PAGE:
How many residents in other cities and states are being impacted by lead service lines and water contamination? Early in 2019, testing in Newark, New Jersey revealed over half of tested households having unsafe lead levels in their drinking water. In 2019, the city began a labor- and cost-intensive process is tearing up streets around the area to dig up and inspect the old service lines, replace them if lead content is found, then re-bury the line and re-pave the road. During the process, the city switched to a different anti-corrosive agent in the source water, leaving the treatment plant lead-free and reducing lead leaching. With a $120 million bond to accelerate their efforts, Newark, NJ completed the lead service line replacement project with over 23,000 lines replaced by February 2022. In 2023, East Newark will begin a similar project with new federal funding designed to accelerate lead service line replacement for public health.
Taking Preventative Action
Many cities are getting ahead of the issue before it becomes a problem. Buffalo, New York is taking advantage of state funding for initiatives to remove lead from water utility systems by replacing up to 200 lead supply lines every year as they break or leak, though there have not been any serious issues to date with lead poisoning or lead levels in the city water. Property owners who do not have supply line coverage in their homeowner’s insurance will have the cost of replacement covered by the city. Milwaukee is using a city initiative to replace up to 1,000 supply lines per year, though with an estimated 75,000 lead supply lines in the city, the progress is extremely slow at best. To date, all of the city’s daycare and child care centers that have lead supply lines have had them replaced, protecting one of the most vulnerable populations from lead poisoning.
Denver is currently working on one of the most ambitious initiatives, estimated to take 15 years at a cost of $500 million. Unlike many other water utilities that are only replacing water lines when an issue has appeared, the city plans to systematically replace all of their lead water supply lines, estimated at between 50,000 and 90,000 at a rate of about 5,000 lines per year. The city has already been removing lead lines when they encounter them during construction, and Denver Public Schools has taken proactive steps to remove all lead supply lines from their schools. At the same time, Denver’s city water utility is taking steps to prevent lead leeching in the existing lines while the process is ongoing, in an approach similar to Newark’s use of more effective anti-corrosive treatments. If the initiative passes, the utility will issue water filters to tens of thousands of affected homes and making further adjustments to alkalize the water, as lead is much more likely to leech out in water with an acidic pH.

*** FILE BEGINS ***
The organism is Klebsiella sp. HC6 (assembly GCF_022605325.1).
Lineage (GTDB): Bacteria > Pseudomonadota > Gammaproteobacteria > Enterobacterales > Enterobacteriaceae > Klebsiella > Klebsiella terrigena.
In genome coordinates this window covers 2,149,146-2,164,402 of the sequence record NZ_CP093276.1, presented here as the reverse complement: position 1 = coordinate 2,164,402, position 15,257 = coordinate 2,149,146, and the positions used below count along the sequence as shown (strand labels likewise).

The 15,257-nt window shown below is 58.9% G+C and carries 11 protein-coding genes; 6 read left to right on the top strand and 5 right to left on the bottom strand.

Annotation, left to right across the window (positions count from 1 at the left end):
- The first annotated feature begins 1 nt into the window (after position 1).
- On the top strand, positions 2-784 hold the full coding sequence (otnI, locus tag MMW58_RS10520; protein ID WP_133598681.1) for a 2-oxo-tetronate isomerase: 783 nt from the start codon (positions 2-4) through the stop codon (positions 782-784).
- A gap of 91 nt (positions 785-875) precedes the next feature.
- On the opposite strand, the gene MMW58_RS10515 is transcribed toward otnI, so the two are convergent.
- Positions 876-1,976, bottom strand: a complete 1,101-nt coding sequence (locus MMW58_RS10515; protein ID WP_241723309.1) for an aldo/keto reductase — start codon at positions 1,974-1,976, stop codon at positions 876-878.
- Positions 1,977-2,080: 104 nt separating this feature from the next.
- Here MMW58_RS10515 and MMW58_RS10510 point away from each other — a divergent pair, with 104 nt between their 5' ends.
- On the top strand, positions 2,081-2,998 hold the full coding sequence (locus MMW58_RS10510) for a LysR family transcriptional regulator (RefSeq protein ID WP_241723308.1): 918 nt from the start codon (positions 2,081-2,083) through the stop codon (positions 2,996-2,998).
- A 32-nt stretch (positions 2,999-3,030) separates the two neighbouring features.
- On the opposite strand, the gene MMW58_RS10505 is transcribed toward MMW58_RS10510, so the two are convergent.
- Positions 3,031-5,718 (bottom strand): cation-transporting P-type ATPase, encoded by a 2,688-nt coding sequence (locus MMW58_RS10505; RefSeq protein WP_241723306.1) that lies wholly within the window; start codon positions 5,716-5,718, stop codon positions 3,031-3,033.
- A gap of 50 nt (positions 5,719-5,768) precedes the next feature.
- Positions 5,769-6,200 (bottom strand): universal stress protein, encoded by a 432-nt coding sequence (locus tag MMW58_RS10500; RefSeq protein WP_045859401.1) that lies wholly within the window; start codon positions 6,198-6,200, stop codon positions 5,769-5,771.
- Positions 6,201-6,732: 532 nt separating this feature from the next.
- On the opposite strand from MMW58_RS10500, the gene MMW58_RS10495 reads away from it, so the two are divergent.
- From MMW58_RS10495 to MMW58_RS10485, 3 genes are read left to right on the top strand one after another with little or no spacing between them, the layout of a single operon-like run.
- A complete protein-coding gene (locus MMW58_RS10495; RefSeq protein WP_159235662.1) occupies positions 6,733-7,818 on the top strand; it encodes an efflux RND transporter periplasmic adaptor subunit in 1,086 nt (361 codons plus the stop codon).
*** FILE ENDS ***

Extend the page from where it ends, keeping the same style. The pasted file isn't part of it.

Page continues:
BUFFALO, NY AND DENVER, CO ARE JUST A FEW EXAMPLES OF SAFE WATER INITIATIVES SPREADING ACROSS THE COUNTRY!
To date, at least 30 states have begun initiatives to remove lead supply lines from their borders, and federal initiatives have been created to accelerate these efforts. At least seven communities, including Newark, NJ and Flint, MI, have completely replaced all their lead supply lines. Eventually, federal regulations will require replacement of every lead service line nationwide. This process can be complicated, as ownership of the supply line is different from city to city and state to state, with either the utility or the property owner claiming ownership of the lines. It can also be a prohibitively expensive process, as many municipalities still dig up their old supply lines rather than using more modern methods of replacement, such as in-place service line pulling for a less expensive, trenchless approach.
- New Hampshire
- New Jersey
- New York
- North Carolina
- Rhode Island
- West Virginia
- Washington, DC
What are the Federal Lead Rules?
The EPA has a specific regulation in place, called the Lead and Copper Rule, which regulates the amount of lead and copper allowed be present in drinking water provided by water utilities and similar organizations. Though it has undergone some changes since its inception in 1991, it essentially dictates that no more than 15 parts per billion (PPB) of lead or 1.3 parts per million (PPM) of copper are allowable in drinking water in more than 10% of customer taps that are sampled. The number of taps sampled each testing cycle is dictated by the number of structures the water utility serves. If the EPA limits are exceeded, there are a number of remedies that must be undertaken in order to protect public health and well-being. In the Flint water crisis, there were questionable testing procedures used, such as letting the water flow for several minutes before collecting a sample rather than collecting the first water that was drawn from the fixture; this method decreases the level of lead that would show up in the sample.